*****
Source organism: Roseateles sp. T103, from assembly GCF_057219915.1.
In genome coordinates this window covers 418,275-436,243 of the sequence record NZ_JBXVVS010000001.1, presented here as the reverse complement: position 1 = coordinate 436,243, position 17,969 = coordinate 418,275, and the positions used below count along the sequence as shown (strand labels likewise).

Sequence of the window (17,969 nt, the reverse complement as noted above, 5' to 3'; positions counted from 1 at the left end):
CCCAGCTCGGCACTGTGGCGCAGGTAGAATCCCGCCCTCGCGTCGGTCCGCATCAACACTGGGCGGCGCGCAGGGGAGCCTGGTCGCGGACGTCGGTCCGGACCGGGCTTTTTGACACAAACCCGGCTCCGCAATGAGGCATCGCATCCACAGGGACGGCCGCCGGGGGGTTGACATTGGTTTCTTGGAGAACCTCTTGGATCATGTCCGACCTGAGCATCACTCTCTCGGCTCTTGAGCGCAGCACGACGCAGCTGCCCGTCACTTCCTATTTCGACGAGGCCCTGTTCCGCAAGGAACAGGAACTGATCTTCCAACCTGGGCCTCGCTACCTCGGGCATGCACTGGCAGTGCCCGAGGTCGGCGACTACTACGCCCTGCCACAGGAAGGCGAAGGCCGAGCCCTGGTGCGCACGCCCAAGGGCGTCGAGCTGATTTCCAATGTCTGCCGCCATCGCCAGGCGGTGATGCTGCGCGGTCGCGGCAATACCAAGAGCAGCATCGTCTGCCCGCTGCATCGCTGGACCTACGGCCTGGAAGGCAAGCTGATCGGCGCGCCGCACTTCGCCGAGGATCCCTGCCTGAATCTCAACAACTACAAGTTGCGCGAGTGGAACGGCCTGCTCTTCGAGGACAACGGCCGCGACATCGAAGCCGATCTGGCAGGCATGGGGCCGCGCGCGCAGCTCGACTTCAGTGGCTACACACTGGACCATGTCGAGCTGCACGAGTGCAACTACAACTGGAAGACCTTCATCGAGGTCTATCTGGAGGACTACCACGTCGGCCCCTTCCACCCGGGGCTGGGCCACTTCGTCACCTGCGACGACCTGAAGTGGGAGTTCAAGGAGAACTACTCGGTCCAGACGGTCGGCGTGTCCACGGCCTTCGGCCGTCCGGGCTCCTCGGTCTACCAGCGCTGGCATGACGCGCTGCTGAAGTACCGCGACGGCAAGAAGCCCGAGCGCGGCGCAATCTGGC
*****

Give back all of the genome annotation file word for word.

Source organism: Roseateles sp. T103, from assembly GCF_057219915.1.
In genome coordinates this window covers 418,275-436,243 of the sequence record NZ_JBXVVS010000001.1, presented here as the reverse complement: position 1 = coordinate 436,243, position 17,969 = coordinate 418,275, and the positions used below count along the sequence as shown (strand labels likewise).

Sequence of the window (17,969 nt, the reverse complement as noted above, 5' to 3'; positions counted from 1 at the left end):
CCCAGCTCGGCACTGTGGCGCAGGTAGAATCCCGCCCTCGCGTCGGTCCGCATCAACACTGGGCGGCGCGCAGGGGAGCCTGGTCGCGGACGTCGGTCCGGACCGGGCTTTTTGACACAAACCCGGCTCCGCAATGAGGCATCGCATCCACAGGGACGGCCGCCGGGGGGTTGACATTGGTTTCTTGGAGAACCTCTTGGATCATGTCCGACCTGAGCATCACTCTCTCGGCTCTTGAGCGCAGCACGACGCAGCTGCCCGTCACTTCCTATTTCGACGAGGCCCTGTTCCGCAAGGAACAGGAACTGATCTTCCAACCTGGGCCTCGCTACCTCGGGCATGCACTGGCAGTGCCCGAGGTCGGCGACTACTACGCCCTGCCACAGGAAGGCGAAGGCCGAGCCCTGGTGCGCACGCCCAAGGGCGTCGAGCTGATTTCCAATGTCTGCCGCCATCGCCAGGCGGTGATGCTGCGCGGTCGCGGCAATACCAAGAGCAGCATCGTCTGCCCGCTGCATCGCTGGACCTACGGCCTGGAAGGCAAGCTGATCGGCGCGCCGCACTTCGCCGAGGATCCCTGCCTGAATCTCAACAACTACAAGTTGCGCGAGTGGAACGGCCTGCTCTTCGAGGACAACGGCCGCGACATCGAAGCCGATCTGGCAGGCATGGGGCCGCGCGCGCAGCTCGACTTCAGTGGCTACACACTGGACCATGTCGAGCTGCACGAGTGCAACTACAACTGGAAGACCTTCATCGAGGTCTATCTGGAGGACTACCACGTCGGCCCCTTCCACCCGGGGCTGGGCCACTTCGTCACCTGCGACGACCTGAAGTGGGAGTTCAAGGAGAACTACTCGGTCCAGACGGTCGGCGTGTCCACGGCCTTCGGCCGTCCGGGCTCCTCGGTCTACCAGCGCTGGCATGACGCGCTGCTGAAGTACCGCGACGGCAAGAAGCCCGAGCGCGGCGCAATCTGGC